Drug companies exaggerate — controlling drug prices won't threaten innovation

Drug companies exaggerate — controlling drug prices won't threaten innovation
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It is hard to not be impressed by the progress Americans have made in combatting diseases. Cures for hepatitis C and advances in breast cancer treatments have changed lives. This is in part due to scientific breakthroughs at our national laboratories, universities and the pharmaceutical industry. But progress creating new drugs has led to a new problem: a drug pricing crisis.

Nearly 1 in 3 American adults report not taking their medicines as prescribed because of the cost. In Washington and across the country, people are engaged in a spirited debate about the affordability of prescription drugs for households and public budgets. 

By virtually any metric, Americans pay the highest prices in the world. Prescription drug makers claim that high prices and record profits are necessary to continue the flow of cures. 


In fact, the pharmaceutical industry frequently claims that any efforts to control prescription drug prices “threatens future innovation." The result is that for the past 50 years we have strongly emphasized innovation over affordability. It is time to reconsider that balance.

Drug companies have exaggerated the threats to innovation.

Most new drugs aren’t that innovative. The existing proposals to reduce prices leave many opportunities to make money from truly innovative drugs. And the drug industry could do a great deal to make their research and development activities much more efficient thereby reducing the need for such high prices.

Let’s start with the level of innovation being supplied by the pharmaceutical industry. The Government Accountability Office (GAO) recently reported that novel drugs — those recognized by the FDA as meeting a previously unmet need or significantly advance patient care or public health — accounted by between 8 percent and 18 percent of all drug approvals between 2005 and 2016. 

Academic research and industry data reflect a similar pattern. That is, the majority of new products enter markets where 5 products are already being sold

Moreover, only 1/3 of products approved under priority review by the FDA were new to their class of treatments. 


So if drug companies claim lowering drug prices means somewhat fewer new drug launches, remember that there are numerous new products sold every year whose elimination would have little to no impact on the health of Americans.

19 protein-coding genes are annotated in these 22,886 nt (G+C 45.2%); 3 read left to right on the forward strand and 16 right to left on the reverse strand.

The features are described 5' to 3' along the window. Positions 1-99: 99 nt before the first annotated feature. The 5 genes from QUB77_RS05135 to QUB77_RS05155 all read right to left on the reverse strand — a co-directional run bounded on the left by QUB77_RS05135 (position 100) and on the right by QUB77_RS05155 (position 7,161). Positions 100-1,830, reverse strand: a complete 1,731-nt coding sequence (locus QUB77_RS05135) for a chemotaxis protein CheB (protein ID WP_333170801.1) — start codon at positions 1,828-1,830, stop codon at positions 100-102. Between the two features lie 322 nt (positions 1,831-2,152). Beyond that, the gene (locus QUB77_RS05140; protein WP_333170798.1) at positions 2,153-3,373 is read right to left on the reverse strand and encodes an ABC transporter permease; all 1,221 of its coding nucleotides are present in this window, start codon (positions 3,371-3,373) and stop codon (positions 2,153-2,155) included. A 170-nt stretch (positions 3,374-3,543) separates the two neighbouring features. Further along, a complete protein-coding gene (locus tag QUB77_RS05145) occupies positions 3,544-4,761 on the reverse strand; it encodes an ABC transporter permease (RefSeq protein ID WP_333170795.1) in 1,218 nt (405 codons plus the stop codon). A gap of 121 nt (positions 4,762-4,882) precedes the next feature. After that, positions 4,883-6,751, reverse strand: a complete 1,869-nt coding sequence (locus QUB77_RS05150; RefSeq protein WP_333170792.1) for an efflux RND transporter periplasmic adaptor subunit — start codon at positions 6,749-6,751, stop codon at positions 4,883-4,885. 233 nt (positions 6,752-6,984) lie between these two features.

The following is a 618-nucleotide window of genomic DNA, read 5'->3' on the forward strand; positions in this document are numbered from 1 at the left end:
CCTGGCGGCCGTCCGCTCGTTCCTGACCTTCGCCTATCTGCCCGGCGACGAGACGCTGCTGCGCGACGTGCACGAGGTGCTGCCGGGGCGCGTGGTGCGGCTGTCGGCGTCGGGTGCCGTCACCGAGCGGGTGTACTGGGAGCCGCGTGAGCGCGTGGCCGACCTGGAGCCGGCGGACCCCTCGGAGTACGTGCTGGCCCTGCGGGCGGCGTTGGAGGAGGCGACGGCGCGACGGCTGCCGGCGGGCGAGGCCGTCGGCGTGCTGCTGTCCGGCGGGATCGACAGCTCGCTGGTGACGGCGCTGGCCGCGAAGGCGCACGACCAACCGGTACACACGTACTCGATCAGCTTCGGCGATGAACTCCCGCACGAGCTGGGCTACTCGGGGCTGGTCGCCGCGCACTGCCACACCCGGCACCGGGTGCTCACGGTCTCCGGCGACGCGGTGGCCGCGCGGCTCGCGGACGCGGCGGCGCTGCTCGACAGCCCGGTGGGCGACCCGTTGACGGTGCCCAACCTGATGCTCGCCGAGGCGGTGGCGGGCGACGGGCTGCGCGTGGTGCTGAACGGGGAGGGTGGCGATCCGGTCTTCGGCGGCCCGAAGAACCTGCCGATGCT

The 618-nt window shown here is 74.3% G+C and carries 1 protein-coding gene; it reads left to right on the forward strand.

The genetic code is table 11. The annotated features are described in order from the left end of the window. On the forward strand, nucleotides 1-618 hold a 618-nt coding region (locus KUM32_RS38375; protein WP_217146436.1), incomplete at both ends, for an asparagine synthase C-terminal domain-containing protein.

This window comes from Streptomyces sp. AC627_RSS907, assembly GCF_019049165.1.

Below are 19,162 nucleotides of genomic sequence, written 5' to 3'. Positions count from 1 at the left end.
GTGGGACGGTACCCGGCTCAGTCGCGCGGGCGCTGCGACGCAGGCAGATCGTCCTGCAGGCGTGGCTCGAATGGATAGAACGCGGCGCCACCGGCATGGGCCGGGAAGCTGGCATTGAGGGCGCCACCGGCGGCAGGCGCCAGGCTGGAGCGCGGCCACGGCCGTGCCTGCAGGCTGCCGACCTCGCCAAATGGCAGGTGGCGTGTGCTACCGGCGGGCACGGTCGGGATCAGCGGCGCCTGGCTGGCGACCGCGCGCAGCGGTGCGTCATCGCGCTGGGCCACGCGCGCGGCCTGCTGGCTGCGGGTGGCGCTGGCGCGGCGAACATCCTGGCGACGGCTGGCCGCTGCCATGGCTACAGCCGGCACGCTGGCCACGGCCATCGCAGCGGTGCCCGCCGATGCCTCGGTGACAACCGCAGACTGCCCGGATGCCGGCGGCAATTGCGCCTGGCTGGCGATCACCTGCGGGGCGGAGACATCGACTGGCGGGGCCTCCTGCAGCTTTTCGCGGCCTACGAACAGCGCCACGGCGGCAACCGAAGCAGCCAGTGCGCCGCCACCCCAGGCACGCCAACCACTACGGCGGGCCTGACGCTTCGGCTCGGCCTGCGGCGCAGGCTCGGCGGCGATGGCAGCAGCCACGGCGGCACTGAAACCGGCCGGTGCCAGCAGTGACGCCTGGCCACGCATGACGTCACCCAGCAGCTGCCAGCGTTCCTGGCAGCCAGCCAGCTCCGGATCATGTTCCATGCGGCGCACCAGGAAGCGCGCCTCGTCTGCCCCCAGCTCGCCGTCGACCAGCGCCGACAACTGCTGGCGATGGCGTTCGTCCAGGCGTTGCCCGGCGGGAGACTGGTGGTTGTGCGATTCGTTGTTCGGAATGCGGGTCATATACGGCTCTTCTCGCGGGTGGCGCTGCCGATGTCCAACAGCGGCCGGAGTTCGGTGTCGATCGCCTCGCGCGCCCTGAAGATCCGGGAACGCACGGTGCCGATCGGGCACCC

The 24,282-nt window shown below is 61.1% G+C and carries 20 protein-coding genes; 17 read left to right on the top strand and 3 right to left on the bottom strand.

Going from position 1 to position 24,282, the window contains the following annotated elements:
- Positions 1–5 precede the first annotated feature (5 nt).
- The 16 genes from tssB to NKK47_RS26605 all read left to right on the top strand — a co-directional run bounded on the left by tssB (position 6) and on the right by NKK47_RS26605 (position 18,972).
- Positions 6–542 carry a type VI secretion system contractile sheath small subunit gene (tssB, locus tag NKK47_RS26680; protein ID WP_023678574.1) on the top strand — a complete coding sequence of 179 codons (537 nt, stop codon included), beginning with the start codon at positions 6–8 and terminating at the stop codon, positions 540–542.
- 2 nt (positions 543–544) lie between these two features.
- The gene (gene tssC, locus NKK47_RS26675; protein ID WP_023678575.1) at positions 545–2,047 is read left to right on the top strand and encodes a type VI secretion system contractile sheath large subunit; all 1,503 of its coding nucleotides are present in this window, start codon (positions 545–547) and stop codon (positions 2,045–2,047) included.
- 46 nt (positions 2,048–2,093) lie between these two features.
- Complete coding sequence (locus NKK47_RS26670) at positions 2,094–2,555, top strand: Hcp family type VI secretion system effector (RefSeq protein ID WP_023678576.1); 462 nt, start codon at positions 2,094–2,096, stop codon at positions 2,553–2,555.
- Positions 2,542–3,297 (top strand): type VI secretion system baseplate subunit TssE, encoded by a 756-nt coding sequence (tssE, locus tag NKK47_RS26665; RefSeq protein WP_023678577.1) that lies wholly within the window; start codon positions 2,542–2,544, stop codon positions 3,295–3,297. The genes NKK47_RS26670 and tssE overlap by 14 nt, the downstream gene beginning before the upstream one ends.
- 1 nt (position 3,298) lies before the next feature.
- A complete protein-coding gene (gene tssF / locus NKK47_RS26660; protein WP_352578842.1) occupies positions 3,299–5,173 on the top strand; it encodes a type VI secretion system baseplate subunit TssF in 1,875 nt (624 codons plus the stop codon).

What about those profit-making opportunities? Many American blockbuster drugs are also blockbusters abroad only at significantly lower prices. 

Proposals like H.R. 3 — the drug reform bill proposed by House Speaker Nancy PelosiNancy PelosiPressure builds for coronavirus relief with no clear path to deal Top GOP senator warns government funding deal unlikely this week Houston will send residents checks of up to ,200 for pandemic relief MORE (D-Calif.) — agrees to pay drug companies more for more effective drugs and sets a maximum allowable price at 120 percent of the prices in high-income foreign countries. 

That means the U.S. will for example pay 20 percent more than other nations rather than 80 percent as it does in Part B of Medicare. So H.R. 3 would simply shrink the price gaps between the U.S. and those countries. 

Finally, we come to the industry’s house and their production of innovations. The fact is, the drug industry’s efficiency in producing new drugs has declined continuously for decades. 

This is even so during a time of growing profits. Industry studies have pointed to excess costs of drug development, the pursuit of bad bets and the failure to recognize and adjust to erroneous lines of investigation as reasons for that inefficiency.

Improving the efficiency of research in drug development would allow for more drugs to be developed per dollar of R&D spending — offering an opportunity to offset revenue declines that might affect the flow of new drugs.

American consumers and taxpayers are doing their part paying higher prices, higher taxes and larger insurance premiums for drugs all in the name of supporting R&D. It is time for the industry to do its part by ceding some revenues, improving its processes and focusing on the drugs that matter to the health of Americans.

Richard Frank is a professor of health economics at Harvard Medical School and previously (2014-2016) served as assistant secretary for Planning and Evaluation at the U.S. Department of Health and Human Services.